“I tire of this game. Come to me, you’ve made me wait long enough.” Death is sprawled out on Enjolras’ bed, his coat covering the blankets in in darkness. Enjolras knows Death makes a tempting picture, but he keeps his eyes firmly trained on his desk and on the letters he is writing.
“I’m busy. You can have me when France is free,” Enjolras tells him.
Death laughs, smooth and low. “I’m a patient man, but not that patient. What arrogance, my love, to think that you alone can make such difference.”
“Isn’t that why you’re here? Or do you harass everyone like this?”
“Don’t be stupid, darling. I’m here because you love me.” Enjolras hears Death moving behind him, but he refuses to look, even when he hears Death’s footsteps right behind his chair.
“I love liberty more.” It’s pointless to deny that Death calls to him; Death only laughs when he tries, and he fools no one. Not even himself, unfortunately.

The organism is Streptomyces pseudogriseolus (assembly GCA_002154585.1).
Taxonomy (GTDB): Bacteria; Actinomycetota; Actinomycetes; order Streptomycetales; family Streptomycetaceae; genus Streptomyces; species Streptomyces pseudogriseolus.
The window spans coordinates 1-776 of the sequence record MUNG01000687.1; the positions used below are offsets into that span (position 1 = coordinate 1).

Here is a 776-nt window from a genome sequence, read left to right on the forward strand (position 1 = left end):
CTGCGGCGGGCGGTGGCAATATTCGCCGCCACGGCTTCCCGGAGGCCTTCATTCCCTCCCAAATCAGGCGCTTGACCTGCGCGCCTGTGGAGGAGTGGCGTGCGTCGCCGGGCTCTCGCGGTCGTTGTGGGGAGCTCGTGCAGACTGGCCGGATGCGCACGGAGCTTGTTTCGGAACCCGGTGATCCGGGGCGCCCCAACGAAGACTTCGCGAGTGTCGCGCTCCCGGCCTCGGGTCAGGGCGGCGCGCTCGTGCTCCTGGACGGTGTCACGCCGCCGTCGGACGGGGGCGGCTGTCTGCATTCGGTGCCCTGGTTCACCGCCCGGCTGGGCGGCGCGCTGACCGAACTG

“I am liberty,” Death whispers in his ear. “Liberty and equality. All men come together with me, and find brotherhood. It’s me you’re striving for, little solider, and I’m already here.”
Enjolras’ breath catches, and he struggles to concentrate. He closes his eyes and pictures his friends, imagines them having to fight on without him, and feels his resolve return. “I’m not selfish enough to seek freedom for myself, while my fellows are denied it. Go away.”
“As you wish.” Death draws back a little, and leans against Enjolras’ desk. “I’m going to take Lamarque,” he says, in a conversational tone. “I’ve held off for your sake, but it’s time.”
Enjolras’ pen stops moving. Time indeed. Death tangles a hand in Enjolras’ hair, and turns Enjolras’ face towards him. “You know what you must do, beloved. Play your little war games, then come to me.” Death leans in for a kiss, and Enjolras lets him take it.
Patria is his mistress, but Mors is his master.